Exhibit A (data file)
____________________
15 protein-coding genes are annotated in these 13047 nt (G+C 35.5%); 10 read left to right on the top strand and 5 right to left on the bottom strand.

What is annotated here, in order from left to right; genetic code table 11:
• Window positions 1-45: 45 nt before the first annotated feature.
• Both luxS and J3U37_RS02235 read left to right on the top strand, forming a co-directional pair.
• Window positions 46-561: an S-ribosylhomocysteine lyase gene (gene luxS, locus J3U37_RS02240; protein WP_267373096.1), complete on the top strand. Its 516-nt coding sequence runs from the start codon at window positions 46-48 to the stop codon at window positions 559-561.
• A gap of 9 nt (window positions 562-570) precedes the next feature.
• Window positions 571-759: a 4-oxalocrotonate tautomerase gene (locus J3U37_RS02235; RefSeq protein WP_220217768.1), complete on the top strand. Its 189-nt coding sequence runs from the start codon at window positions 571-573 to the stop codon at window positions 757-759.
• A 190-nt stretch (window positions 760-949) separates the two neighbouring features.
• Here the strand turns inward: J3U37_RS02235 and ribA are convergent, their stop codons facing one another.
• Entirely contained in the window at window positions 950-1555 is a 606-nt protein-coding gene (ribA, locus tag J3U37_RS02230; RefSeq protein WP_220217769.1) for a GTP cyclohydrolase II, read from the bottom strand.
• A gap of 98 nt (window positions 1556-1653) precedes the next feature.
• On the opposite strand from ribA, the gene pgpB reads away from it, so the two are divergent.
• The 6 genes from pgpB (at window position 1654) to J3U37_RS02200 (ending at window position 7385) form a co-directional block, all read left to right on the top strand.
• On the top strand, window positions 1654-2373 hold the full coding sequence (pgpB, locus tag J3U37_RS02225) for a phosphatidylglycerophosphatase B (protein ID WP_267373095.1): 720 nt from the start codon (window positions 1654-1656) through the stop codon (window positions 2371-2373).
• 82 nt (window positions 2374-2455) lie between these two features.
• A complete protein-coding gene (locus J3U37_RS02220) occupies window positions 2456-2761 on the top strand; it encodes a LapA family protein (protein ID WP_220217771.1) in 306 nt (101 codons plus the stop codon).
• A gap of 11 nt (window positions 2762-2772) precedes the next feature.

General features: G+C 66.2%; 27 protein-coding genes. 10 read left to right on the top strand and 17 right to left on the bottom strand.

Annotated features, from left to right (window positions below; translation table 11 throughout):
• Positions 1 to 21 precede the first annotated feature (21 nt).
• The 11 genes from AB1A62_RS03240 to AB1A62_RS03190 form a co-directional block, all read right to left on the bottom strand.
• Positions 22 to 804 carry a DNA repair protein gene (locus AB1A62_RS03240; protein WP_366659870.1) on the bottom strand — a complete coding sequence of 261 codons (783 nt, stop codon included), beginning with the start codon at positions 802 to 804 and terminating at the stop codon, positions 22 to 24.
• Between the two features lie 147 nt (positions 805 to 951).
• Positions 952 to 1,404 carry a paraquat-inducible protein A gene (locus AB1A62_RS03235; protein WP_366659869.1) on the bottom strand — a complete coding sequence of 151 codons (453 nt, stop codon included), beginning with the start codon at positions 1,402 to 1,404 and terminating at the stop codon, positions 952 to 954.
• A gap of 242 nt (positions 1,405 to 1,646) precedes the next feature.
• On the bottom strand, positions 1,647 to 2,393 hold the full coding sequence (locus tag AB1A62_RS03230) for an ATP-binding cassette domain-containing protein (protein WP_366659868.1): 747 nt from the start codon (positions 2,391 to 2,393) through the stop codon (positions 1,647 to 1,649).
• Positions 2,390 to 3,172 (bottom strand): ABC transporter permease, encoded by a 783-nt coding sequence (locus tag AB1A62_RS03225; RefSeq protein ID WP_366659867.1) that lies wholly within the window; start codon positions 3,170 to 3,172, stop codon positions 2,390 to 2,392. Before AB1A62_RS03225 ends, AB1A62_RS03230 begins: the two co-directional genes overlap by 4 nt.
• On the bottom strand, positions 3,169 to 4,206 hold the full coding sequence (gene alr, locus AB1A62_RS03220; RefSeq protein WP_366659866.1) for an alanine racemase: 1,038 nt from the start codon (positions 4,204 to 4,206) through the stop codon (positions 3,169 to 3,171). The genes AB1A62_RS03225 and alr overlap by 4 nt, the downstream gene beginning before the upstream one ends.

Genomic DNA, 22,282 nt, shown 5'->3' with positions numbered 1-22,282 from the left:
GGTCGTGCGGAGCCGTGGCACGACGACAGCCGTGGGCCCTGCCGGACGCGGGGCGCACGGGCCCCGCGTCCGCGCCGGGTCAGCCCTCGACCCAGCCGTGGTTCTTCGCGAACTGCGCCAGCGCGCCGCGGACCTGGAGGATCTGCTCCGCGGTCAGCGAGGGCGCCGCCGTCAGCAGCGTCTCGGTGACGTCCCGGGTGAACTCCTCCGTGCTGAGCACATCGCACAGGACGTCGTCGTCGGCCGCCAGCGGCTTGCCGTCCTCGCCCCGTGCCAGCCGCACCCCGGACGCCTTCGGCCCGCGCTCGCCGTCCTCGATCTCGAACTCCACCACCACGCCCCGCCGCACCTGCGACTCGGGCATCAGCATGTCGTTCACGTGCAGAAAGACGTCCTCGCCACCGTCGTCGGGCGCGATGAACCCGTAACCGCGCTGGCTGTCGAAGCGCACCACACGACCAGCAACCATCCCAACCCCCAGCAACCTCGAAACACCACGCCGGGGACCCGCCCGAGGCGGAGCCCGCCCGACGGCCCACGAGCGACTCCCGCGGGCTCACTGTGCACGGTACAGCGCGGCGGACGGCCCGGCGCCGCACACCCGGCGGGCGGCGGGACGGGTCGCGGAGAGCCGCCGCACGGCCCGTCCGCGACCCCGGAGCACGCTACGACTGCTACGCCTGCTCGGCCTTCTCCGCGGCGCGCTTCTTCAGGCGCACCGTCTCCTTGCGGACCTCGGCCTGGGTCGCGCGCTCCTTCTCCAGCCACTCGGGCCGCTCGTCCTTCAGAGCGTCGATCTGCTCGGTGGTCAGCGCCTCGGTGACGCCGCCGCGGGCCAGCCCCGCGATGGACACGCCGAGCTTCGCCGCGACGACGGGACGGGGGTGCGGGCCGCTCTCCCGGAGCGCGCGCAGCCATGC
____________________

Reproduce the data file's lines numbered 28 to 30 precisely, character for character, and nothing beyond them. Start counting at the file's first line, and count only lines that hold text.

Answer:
• On the bottom strand, positions 3,169 to 4,206 hold the full coding sequence (gene alr, locus AB1A62_RS03220; RefSeq protein WP_366659866.1) for an alanine racemase: 1,038 nt from the start codon (positions 4,204 to 4,206) through the stop codon (positions 3,169 to 3,171). The genes AB1A62_RS03225 and alr overlap by 4 nt, the downstream gene beginning before the upstream one ends.

Genomic DNA, 22,282 nt, shown 5'->3' with positions numbered 1-22,282 from the left:
GGTCGTGCGGAGCCGTGGCACGACGACAGCCGTGGGCCCTGCCGGACGCGGGGCGCACGGGCCCCGCGTCCGCGCCGGGTCAGCCCTCGACCCAGCCGTGGTTCTTCGCGAACTGCGCCAGCGCGCCGCGGACCTGGAGGATCTGCTCCGCGGTCAGCGAGGGCGCCGCCGTCAGCAGCGTCTCGGTGACGTCCCGGGTGAACTCCTCCGTGCTGAGCACATCGCACAGGACGTCGTCGTCGGCCGCCAGCGGCTTGCCGTCCTCGCCCCGTGCCAGCCGCACCCCGGACGCCTTCGGCCCGCGCTCGCCGTCCTCGATCTCGAACTCCACCACCACGCCCCGCCGCACCTGCGACTCGGGCATCAGCATGTCGTTCACGTGCAGAAAGACGTCCTCGCCACCGTCGTCGGGCGCGATGAACCCGTAACCGCGCTGGCTGTCGAAGCGCACCACACGACCAGCAACCATCCCAACCCCCAGCAACCTCGAAACACCACGCCGGGGACCCGCCCGAGGCGGAGCCCGCCCGACGGCCCACGAGCGACTCCCGCGGGCTCACTGTGCACGGTACAGCGCGGCGGACGGCCCGGCGCCGCACACCCGGCGGGCGGCGGGACGGGTCGCGGAGAGCCGCCGCACGGCCCGTCCGCGACCCCGGAGCACGCTACGACTGCTACGCCTGCTCGGCCTTCTCCGCGGCGCGCTTCTTCAGGCGCACCGTCTCCTTGCGGACCTCGGCCTGGGTCGCGCGCTCCTTCTCCAGCCACTCGGGCCGCTCGTCCTTCAGAGCGTCGATCTGCTCGGTGGTCAGCGCCTCGGTGACGCCGCCGCGGGCCAGCCCCGCGATGGACACGCCGAGCTTCGCCGCGACGACGGGACGGGGGTGCGGGCCGCTCTCCCGGAGCGCGCGCAGCCATGC